39. Metadata For Speech • Metadata generated as part of speaker recognition can be considered as content-descriptive • though this metadata is generated by analyzing the content of the speech • this metadata can consist of the name of the speaker, the start and the end time of the speech

    40. Metadata For Speech • Metadata describing the prosodic information can be considered as content dependent. • it can consist of : • the implied meaning in case the speaker altered the word meaning, and • a confidence score of the recognition of the prosodic information.

    41. Metadata For Speech • Content independent metadata can also be associated with speech data. • time of the speech location where the speech was given can be considered as content independent metadata for speech.

    42. Speech Recognition System Has two (2) main components Signal Processing Module Pattern Matching Module

    43. gets the speech analog signal (via • microphone or a recorder), and • digitizes it • the digitized signal is processed to do • the following actions: • detection of silence periods • separation of speech from non- • speech components • conversion of the raw waveform • into a frequency domain • representation and data • compression Signal Processing Module

    44. the stream of such sample speech data • values is grouped into frames of usually • 10-30 ms duration • the aim of this conversion is to retain • only those components that are useful • for recognition purpose • this processed speech signal is used for • identification of the spoken words or • the speaker or prosodic information Signal Processing Module

    45. is done by matching the processed • speech with stored patterns. • The pattern matching module has a • repository of reference patterns that • consists of the following: • Difference utterances of the same • set of words • Difference utterances by the same • speaker • Difference ways of modifying the • meaning of a word Pattern Matching Module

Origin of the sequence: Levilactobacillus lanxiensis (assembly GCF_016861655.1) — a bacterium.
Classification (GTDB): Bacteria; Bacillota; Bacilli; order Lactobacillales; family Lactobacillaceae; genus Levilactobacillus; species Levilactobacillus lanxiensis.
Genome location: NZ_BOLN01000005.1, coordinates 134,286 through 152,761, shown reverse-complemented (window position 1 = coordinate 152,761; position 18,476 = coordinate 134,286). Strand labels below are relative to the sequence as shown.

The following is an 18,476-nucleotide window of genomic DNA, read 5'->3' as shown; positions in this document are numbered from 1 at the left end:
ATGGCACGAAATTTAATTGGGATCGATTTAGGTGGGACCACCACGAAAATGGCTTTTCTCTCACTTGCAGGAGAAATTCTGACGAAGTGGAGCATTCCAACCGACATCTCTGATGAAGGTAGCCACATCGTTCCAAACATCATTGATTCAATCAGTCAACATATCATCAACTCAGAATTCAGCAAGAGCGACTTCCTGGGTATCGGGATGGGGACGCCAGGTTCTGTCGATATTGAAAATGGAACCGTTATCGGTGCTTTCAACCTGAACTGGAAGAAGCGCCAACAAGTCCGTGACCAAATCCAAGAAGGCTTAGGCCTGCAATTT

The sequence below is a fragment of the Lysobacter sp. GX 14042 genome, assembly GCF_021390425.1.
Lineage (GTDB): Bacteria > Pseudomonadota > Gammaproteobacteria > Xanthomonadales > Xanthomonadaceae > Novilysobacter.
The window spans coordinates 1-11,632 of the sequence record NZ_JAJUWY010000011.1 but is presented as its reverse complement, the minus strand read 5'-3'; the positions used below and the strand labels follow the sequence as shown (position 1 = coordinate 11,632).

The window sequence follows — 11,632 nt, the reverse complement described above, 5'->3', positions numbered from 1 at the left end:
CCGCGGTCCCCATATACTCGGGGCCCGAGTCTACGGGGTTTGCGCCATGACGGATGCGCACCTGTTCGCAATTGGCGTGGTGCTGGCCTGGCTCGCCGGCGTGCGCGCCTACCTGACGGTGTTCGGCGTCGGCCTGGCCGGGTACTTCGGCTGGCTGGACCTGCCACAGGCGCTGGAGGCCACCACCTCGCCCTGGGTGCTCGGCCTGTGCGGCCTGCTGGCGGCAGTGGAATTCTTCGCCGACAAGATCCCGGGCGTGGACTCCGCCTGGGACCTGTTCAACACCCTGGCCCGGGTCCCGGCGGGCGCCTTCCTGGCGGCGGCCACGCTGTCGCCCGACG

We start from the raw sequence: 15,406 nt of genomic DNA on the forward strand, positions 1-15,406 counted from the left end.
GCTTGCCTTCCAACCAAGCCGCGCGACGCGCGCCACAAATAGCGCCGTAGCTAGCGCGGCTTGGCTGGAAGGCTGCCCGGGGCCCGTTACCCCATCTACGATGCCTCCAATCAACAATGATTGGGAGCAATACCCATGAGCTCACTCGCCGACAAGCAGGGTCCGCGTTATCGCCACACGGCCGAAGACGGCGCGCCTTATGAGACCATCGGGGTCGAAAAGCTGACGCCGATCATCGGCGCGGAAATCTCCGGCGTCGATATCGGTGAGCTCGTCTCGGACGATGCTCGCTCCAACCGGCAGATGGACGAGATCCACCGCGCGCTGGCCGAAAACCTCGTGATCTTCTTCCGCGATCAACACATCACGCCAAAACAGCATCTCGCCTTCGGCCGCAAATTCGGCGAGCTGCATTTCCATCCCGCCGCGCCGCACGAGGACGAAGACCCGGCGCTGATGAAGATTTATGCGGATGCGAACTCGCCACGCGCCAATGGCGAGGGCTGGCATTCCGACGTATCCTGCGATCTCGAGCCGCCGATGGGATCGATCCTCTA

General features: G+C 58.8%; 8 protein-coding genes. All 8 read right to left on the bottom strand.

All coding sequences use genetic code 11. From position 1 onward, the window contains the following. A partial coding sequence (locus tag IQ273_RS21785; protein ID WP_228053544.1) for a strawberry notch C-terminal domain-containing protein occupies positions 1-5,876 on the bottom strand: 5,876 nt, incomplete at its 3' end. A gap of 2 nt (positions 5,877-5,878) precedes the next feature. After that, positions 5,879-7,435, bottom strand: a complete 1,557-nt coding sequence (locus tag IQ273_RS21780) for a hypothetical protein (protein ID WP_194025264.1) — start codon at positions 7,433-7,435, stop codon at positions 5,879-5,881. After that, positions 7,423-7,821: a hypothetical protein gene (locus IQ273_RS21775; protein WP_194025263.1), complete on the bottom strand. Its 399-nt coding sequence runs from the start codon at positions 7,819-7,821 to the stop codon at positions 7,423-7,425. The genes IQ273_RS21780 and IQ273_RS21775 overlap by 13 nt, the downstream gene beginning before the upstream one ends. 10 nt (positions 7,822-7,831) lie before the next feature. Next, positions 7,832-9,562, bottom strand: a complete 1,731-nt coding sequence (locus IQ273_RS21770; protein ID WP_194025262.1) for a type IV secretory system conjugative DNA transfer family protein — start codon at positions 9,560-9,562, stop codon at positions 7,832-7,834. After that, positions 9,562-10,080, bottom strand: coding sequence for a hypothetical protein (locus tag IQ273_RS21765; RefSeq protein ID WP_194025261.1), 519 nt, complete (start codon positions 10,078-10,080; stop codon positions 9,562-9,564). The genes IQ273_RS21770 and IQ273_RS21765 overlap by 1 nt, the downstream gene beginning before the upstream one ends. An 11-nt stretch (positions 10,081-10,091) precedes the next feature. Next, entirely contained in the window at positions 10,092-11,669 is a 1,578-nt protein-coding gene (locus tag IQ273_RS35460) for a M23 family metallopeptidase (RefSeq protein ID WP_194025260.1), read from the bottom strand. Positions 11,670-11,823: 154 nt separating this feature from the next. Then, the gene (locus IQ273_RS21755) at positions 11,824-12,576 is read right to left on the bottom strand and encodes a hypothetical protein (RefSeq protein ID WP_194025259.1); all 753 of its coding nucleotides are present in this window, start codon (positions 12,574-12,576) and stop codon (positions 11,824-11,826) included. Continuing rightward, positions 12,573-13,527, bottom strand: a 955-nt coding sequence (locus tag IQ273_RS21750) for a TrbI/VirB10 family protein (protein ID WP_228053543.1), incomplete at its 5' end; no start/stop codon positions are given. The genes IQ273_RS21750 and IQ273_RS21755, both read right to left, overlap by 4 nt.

46. Metadata for Images

    47. Metadata For Images • Metadata for images depend on : • the type of images that are to be analyzed • the applications that will be using the analyzed data • Metadata that can be used for a few type of images such as: • satellite images • facial images • architectural design images

    48. Metadata For Sattelite Images • The satellite images are treated as 3-D grids (2889 rows, 4578 columns, 10 layers deep) – computer scientist • The perception of earth scientists is to focus on the process that created the images. • from this point of view, the images has 10 bands or layers, each created by a different process

    49. Raster metadata Categories of Satellite metadata Lineage metadata Data set metadata Object Description metadata

    50. describes the grid structure, spatial, and • temporal information • the spatial information describes the • location and overlay of images • the temporal information describes the • time at which the images were taken Raster Metadata